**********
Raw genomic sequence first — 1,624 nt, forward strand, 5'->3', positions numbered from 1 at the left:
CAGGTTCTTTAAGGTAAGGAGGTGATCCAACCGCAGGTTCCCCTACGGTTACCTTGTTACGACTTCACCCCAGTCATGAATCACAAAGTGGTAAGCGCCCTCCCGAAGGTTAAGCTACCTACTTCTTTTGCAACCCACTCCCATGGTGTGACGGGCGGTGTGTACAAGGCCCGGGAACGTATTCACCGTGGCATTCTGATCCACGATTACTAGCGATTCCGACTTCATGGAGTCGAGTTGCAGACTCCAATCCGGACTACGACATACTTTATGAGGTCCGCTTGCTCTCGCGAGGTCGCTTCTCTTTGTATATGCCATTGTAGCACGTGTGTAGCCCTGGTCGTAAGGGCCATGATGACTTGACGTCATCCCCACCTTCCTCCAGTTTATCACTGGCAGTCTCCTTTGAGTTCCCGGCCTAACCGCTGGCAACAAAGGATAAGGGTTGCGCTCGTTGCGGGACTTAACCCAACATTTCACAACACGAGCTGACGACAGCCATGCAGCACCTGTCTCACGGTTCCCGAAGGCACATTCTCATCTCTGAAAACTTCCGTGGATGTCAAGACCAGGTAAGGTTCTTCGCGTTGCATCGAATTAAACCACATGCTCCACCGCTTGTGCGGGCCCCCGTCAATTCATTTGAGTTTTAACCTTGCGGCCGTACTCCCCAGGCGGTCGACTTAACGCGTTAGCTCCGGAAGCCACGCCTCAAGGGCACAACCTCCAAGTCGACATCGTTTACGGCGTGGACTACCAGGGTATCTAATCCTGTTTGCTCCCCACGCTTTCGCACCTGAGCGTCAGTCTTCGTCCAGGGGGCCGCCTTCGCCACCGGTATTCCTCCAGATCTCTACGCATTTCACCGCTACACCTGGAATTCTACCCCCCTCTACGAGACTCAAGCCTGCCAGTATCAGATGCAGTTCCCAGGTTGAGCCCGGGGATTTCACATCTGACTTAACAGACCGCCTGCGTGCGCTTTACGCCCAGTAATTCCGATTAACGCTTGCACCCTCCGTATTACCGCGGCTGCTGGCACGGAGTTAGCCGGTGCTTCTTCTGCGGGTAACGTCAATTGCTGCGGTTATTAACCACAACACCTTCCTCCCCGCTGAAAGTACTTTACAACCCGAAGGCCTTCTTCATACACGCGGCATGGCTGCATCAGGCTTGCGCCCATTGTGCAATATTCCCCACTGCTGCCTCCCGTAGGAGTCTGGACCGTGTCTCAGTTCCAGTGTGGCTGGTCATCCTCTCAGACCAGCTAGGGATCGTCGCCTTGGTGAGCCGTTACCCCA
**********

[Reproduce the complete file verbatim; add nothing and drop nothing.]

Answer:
Raw genomic sequence first — 1,624 nt, forward strand, 5'->3', positions numbered from 1 at the left:
CAGGTTCTTTAAGGTAAGGAGGTGATCCAACCGCAGGTTCCCCTACGGTTACCTTGTTACGACTTCACCCCAGTCATGAATCACAAAGTGGTAAGCGCCCTCCCGAAGGTTAAGCTACCTACTTCTTTTGCAACCCACTCCCATGGTGTGACGGGCGGTGTGTACAAGGCCCGGGAACGTATTCACCGTGGCATTCTGATCCACGATTACTAGCGATTCCGACTTCATGGAGTCGAGTTGCAGACTCCAATCCGGACTACGACATACTTTATGAGGTCCGCTTGCTCTCGCGAGGTCGCTTCTCTTTGTATATGCCATTGTAGCACGTGTGTAGCCCTGGTCGTAAGGGCCATGATGACTTGACGTCATCCCCACCTTCCTCCAGTTTATCACTGGCAGTCTCCTTTGAGTTCCCGGCCTAACCGCTGGCAACAAAGGATAAGGGTTGCGCTCGTTGCGGGACTTAACCCAACATTTCACAACACGAGCTGACGACAGCCATGCAGCACCTGTCTCACGGTTCCCGAAGGCACATTCTCATCTCTGAAAACTTCCGTGGATGTCAAGACCAGGTAAGGTTCTTCGCGTTGCATCGAATTAAACCACATGCTCCACCGCTTGTGCGGGCCCCCGTCAATTCATTTGAGTTTTAACCTTGCGGCCGTACTCCCCAGGCGGTCGACTTAACGCGTTAGCTCCGGAAGCCACGCCTCAAGGGCACAACCTCCAAGTCGACATCGTTTACGGCGTGGACTACCAGGGTATCTAATCCTGTTTGCTCCCCACGCTTTCGCACCTGAGCGTCAGTCTTCGTCCAGGGGGCCGCCTTCGCCACCGGTATTCCTCCAGATCTCTACGCATTTCACCGCTACACCTGGAATTCTACCCCCCTCTACGAGACTCAAGCCTGCCAGTATCAGATGCAGTTCCCAGGTTGAGCCCGGGGATTTCACATCTGACTTAACAGACCGCCTGCGTGCGCTTTACGCCCAGTAATTCCGATTAACGCTTGCACCCTCCGTATTACCGCGGCTGCTGGCACGGAGTTAGCCGGTGCTTCTTCTGCGGGTAACGTCAATTGCTGCGGTTATTAACCACAACACCTTCCTCCCCGCTGAAAGTACTTTACAACCCGAAGGCCTTCTTCATACACGCGGCATGGCTGCATCAGGCTTGCGCCCATTGTGCAATATTCCCCACTGCTGCCTCCCGTAGGAGTCTGGACCGTGTCTCAGTTCCAGTGTGGCTGGTCATCCTCTCAGACCAGCTAGGGATCGTCGCCTTGGTGAGCCGTTACCCCA